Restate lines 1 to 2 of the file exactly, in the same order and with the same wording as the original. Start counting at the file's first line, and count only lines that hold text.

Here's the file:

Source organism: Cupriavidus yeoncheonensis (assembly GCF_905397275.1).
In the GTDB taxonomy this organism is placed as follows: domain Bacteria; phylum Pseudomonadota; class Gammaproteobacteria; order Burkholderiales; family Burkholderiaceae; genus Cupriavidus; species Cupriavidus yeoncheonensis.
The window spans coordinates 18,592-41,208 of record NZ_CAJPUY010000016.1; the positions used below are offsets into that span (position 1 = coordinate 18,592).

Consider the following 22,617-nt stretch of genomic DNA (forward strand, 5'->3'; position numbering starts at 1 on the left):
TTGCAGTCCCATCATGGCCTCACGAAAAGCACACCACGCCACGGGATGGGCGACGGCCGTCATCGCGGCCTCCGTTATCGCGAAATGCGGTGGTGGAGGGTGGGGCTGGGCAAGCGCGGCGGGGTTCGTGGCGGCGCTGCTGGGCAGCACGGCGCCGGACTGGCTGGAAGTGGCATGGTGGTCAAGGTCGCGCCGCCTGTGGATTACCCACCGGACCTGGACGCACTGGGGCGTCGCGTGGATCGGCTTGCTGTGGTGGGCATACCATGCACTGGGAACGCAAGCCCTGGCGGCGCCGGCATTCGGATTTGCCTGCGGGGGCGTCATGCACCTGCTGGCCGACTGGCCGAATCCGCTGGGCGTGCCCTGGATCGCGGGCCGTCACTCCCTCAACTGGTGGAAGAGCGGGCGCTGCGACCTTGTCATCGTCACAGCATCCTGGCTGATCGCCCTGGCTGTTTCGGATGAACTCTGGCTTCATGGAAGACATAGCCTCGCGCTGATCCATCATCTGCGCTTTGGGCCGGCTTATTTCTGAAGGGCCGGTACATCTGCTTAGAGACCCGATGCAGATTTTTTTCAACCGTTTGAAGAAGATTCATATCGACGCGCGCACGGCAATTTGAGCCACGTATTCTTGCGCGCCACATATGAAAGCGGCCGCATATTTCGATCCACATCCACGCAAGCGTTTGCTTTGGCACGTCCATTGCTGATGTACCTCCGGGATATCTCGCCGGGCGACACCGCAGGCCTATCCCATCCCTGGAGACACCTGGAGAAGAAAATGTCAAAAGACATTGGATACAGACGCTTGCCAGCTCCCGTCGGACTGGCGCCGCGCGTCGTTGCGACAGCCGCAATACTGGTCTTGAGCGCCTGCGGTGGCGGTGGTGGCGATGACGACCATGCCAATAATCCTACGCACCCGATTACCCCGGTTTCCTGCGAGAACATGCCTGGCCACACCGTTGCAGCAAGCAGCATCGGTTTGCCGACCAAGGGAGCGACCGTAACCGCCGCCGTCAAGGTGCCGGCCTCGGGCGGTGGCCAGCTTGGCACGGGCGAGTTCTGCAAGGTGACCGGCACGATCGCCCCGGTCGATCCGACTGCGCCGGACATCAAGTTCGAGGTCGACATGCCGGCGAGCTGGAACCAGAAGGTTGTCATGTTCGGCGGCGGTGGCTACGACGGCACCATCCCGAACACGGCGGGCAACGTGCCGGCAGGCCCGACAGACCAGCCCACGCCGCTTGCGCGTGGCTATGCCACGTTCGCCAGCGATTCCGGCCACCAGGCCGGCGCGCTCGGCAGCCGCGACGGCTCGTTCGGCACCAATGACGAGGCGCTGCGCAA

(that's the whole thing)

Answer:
Source organism: Cupriavidus yeoncheonensis (assembly GCF_905397275.1).
In the GTDB taxonomy this organism is placed as follows: domain Bacteria; phylum Pseudomonadota; class Gammaproteobacteria; order Burkholderiales; family Burkholderiaceae; genus Cupriavidus; species Cupriavidus yeoncheonensis.